But then came God...

November 16, 2022

Rev. Tommie Sparks has been leading church gatherings since he was only a tiny tot. As a child, he was absolutely enthralled by what he witnessed each Sunday. He would host his own church services in the backyard using wooden apple crates, stacked on top of each other, as a makeshift pulpit. He chuckles as he explains, “I was probably only three or four years old, but that was my first church, and my sister and cousin made up the congregation.”  He went on to say, “I can’t really recall a time that I didn’t feel a calling on my life to serve the church.”  

Tommie learned how to read at age three from his mother and went on to dedicate all his free time to studying the Bible. By the time he was in 2nd grade, he had been assigned to teach the teenage Sunday School class and by the time he was in Junior High, he was teaching a ladies' class. He was one of 11 children that his mother hauled to church each week. While Tommie’s father was a hardworking man, the money he earned often didn’t make it home to meet the needs of the family. Therefore, the church family stepped in, often paying the rent as well as providing      

the children with food and clothing. Tommie recalls lining his shoes one winter with cardboard because the soles had worn all the way through. When he asked his father for new shoes, he refused him. It was this moment that solidified the relationship Tommie had with his church family. “In almost every way, the church raised me,” he explained.

In the late 1950’s and early 1960’s, Tommie served as the President of the Youth Chapter of the NAACP for three years in high school. This was around the same time a young Pastor named Martin Luther King Jr. began lecturing about civil rights and organizing demonstrations with young people being the primary participants. Tommie traveled to Georgia where he participated in one of these demonstrations that landed him in jail for a couple of hours    before he was released. Tommie says that he didn’t really know that King was a celebrity, although he does remember people lining up to shake his hand and how patient King was as he took time to speak to everyone. He went on to explain, “No one I knew had a television. So, for us, the fire for change was burning from the pulpit in our local churches, not from the television. I understood that Dr. King was an important leader, but I didn’t understand how important until later in life.”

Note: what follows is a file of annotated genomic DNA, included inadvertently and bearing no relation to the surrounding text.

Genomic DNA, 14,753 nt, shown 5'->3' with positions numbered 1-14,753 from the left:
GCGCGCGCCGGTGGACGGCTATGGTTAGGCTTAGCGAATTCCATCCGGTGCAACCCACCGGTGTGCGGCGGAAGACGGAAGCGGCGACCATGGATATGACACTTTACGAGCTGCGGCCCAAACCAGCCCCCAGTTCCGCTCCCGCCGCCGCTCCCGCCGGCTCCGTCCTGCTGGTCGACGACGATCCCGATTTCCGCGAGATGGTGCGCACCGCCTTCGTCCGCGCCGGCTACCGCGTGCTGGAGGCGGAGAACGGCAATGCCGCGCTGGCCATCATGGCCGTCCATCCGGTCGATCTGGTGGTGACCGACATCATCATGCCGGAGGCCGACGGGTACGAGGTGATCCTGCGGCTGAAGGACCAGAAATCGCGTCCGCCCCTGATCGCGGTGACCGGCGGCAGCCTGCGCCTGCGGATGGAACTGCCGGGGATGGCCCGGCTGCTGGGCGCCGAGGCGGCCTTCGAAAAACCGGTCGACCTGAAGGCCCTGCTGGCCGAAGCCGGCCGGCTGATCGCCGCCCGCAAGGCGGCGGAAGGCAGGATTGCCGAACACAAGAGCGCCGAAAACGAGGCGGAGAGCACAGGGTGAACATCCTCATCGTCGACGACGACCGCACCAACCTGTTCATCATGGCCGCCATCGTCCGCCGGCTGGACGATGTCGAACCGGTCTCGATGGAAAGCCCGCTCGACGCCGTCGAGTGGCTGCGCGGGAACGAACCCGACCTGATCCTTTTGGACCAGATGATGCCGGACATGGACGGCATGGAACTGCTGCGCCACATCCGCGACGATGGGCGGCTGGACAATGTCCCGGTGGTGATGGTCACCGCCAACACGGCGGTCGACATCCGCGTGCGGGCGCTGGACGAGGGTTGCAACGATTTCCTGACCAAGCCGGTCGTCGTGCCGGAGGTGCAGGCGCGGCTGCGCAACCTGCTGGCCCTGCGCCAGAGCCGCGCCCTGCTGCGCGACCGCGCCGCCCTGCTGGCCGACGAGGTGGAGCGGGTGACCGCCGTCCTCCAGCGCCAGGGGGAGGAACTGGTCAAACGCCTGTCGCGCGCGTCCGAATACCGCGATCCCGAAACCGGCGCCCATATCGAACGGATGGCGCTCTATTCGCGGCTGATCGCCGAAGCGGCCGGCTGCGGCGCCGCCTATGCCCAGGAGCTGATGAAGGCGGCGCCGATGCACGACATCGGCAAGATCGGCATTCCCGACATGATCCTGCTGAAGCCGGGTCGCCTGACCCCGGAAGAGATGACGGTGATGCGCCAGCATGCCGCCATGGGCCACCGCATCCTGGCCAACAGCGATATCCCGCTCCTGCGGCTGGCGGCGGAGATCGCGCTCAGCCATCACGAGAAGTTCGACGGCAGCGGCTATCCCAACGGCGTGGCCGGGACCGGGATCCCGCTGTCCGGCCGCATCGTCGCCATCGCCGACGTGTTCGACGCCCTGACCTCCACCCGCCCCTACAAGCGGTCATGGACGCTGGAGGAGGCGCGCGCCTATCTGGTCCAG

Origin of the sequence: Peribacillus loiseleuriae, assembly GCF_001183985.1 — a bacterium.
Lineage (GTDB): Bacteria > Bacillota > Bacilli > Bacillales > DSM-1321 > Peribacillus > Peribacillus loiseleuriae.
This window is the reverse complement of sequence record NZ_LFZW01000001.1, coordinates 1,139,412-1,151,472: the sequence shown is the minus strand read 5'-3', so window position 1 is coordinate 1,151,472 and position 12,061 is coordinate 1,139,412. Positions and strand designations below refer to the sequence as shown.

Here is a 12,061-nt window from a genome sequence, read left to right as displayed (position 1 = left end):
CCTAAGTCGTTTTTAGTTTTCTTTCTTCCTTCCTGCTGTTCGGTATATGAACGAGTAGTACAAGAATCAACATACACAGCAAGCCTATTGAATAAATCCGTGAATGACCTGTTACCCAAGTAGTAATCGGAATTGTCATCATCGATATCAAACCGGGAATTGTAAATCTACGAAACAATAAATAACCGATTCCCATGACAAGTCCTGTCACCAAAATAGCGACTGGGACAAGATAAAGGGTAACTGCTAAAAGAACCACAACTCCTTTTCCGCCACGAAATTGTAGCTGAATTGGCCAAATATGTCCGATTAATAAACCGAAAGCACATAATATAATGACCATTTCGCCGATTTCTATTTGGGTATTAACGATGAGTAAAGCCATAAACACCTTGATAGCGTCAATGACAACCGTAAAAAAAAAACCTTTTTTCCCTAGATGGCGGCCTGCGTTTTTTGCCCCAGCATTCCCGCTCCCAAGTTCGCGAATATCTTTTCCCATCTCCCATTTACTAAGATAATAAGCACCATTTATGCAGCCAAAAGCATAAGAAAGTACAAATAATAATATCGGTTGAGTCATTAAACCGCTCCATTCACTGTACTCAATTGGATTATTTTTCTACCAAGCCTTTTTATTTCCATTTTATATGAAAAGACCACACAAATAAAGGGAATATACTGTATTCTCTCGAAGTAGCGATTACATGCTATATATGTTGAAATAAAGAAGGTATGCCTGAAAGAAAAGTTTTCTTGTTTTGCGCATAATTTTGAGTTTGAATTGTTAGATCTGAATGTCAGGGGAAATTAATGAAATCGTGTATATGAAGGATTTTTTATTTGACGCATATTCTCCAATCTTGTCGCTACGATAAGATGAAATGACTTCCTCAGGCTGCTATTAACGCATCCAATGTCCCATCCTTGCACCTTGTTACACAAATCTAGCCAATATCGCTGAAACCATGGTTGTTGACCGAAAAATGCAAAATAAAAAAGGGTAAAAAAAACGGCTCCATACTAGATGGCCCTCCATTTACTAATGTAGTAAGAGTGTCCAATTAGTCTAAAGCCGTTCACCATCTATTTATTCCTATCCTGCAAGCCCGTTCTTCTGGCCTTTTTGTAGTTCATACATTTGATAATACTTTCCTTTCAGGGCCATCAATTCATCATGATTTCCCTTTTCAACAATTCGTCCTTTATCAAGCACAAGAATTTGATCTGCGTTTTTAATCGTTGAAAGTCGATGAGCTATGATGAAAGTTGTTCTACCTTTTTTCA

By the time Tommie was 18 years old, he had been ordained for ministry. As a self-imposed rule, he never took a paycheck from the four small churches he pastored over the years. Instead, he worked for 20 years at International Shoe in the labs that ensure a quality rubber sole, and later for Bryan Independent School District where he was a Dispatcher and Driver Trainer for the Transportation Department. Along the way, Sparks loved and lost, twice. Two adoring wives, both lost to cancer. He also has an incredibly supportive and loving daughter.

Reflecting on his life, Tommie says he has learned that there are many ups and downs. “I am not ashamed to share my lowest point in life, because it points back to God’s goodness. I was the victim of a scam and lost everything. It was so bad, I lived in my little white Honda for two weeks. I was without a church home at the time too. But then came God…,” he said with a smile. He went on to describe how he found a home at MRC Unity and was given the opportunity to lead weekly gatherings at the three MRC Affordable Housing communities, all neighboring one another. “I look at those who see their wealth in the things they can buy. But I’m with my peers! So, I’m rich in other ways,” he said, “We need to be asking ourselves, why am I on earth? Is there a greater purpose for my life? When you live out your calling, that’s true wealth.”

While he no longer stands behind a stack of wooden apple crates to deliver his sermons, the calling on his life remains unchanged. Despite the ups and downs, and the injustices he has endured, Rev. Tommie Sparks says he knows that God is good and can do far more than we could ask for or imagine.


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